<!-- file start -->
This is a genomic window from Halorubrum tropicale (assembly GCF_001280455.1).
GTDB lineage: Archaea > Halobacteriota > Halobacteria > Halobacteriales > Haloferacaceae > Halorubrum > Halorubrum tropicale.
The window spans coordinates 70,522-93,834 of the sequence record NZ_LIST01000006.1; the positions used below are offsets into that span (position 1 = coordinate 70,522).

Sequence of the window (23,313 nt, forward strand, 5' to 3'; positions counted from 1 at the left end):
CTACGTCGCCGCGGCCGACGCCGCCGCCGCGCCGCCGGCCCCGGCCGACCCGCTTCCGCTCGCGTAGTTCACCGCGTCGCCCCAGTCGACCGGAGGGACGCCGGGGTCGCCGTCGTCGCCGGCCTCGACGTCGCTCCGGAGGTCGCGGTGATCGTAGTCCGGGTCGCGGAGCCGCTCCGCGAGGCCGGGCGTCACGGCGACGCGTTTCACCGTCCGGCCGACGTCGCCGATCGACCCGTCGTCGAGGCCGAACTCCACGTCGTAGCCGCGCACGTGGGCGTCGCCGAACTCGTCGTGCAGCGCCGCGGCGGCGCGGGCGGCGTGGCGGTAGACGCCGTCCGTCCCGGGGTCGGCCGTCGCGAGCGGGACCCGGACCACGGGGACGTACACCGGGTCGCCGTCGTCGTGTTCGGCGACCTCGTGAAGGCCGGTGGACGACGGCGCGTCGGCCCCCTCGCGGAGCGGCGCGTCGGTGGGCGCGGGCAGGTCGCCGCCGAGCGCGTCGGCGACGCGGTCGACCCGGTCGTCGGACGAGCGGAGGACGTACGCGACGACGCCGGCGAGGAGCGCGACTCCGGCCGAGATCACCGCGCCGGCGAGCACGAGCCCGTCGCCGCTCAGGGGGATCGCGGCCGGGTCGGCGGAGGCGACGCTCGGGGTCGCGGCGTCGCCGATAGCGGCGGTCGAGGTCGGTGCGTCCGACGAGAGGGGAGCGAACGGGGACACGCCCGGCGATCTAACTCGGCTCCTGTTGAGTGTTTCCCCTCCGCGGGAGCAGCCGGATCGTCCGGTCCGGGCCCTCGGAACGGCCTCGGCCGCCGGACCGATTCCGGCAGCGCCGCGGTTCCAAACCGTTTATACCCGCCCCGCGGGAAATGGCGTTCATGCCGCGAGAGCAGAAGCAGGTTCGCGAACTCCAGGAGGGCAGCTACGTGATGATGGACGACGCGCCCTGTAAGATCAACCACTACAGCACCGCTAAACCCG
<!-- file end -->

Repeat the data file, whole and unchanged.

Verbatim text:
This is a genomic window from Halorubrum tropicale (assembly GCF_001280455.1).
GTDB lineage: Archaea > Halobacteriota > Halobacteria > Halobacteriales > Haloferacaceae > Halorubrum > Halorubrum tropicale.
The window spans coordinates 70,522-93,834 of the sequence record NZ_LIST01000006.1; the positions used below are offsets into that span (position 1 = coordinate 70,522).

Sequence of the window (23,313 nt, forward strand, 5' to 3'; positions counted from 1 at the left end):
CTACGTCGCCGCGGCCGACGCCGCCGCCGCGCCGCCGGCCCCGGCCGACCCGCTTCCGCTCGCGTAGTTCACCGCGTCGCCCCAGTCGACCGGAGGGACGCCGGGGTCGCCGTCGTCGCCGGCCTCGACGTCGCTCCGGAGGTCGCGGTGATCGTAGTCCGGGTCGCGGAGCCGCTCCGCGAGGCCGGGCGTCACGGCGACGCGTTTCACCGTCCGGCCGACGTCGCCGATCGACCCGTCGTCGAGGCCGAACTCCACGTCGTAGCCGCGCACGTGGGCGTCGCCGAACTCGTCGTGCAGCGCCGCGGCGGCGCGGGCGGCGTGGCGGTAGACGCCGTCCGTCCCGGGGTCGGCCGTCGCGAGCGGGACCCGGACCACGGGGACGTACACCGGGTCGCCGTCGTCGTGTTCGGCGACCTCGTGAAGGCCGGTGGACGACGGCGCGTCGGCCCCCTCGCGGAGCGGCGCGTCGGTGGGCGCGGGCAGGTCGCCGCCGAGCGCGTCGGCGACGCGGTCGACCCGGTCGTCGGACGAGCGGAGGACGTACGCGACGACGCCGGCGAGGAGCGCGACTCCGGCCGAGATCACCGCGCCGGCGAGCACGAGCCCGTCGCCGCTCAGGGGGATCGCGGCCGGGTCGGCGGAGGCGACGCTCGGGGTCGCGGCGTCGCCGATAGCGGCGGTCGAGGTCGGTGCGTCCGACGAGAGGGGAGCGAACGGGGACACGCCCGGCGATCTAACTCGGCTCCTGTTGAGTGTTTCCCCTCCGCGGGAGCAGCCGGATCGTCCGGTCCGGGCCCTCGGAACGGCCTCGGCCGCCGGACCGATTCCGGCAGCGCCGCGGTTCCAAACCGTTTATACCCGCCCCGCGGGAAATGGCGTTCATGCCGCGAGAGCAGAAGCAGGTTCGCGAACTCCAGGAGGGCAGCTACGTGATGATGGACGACGCGCCCTGTAAGATCAACCACTACAGCACCGCTAAACCCG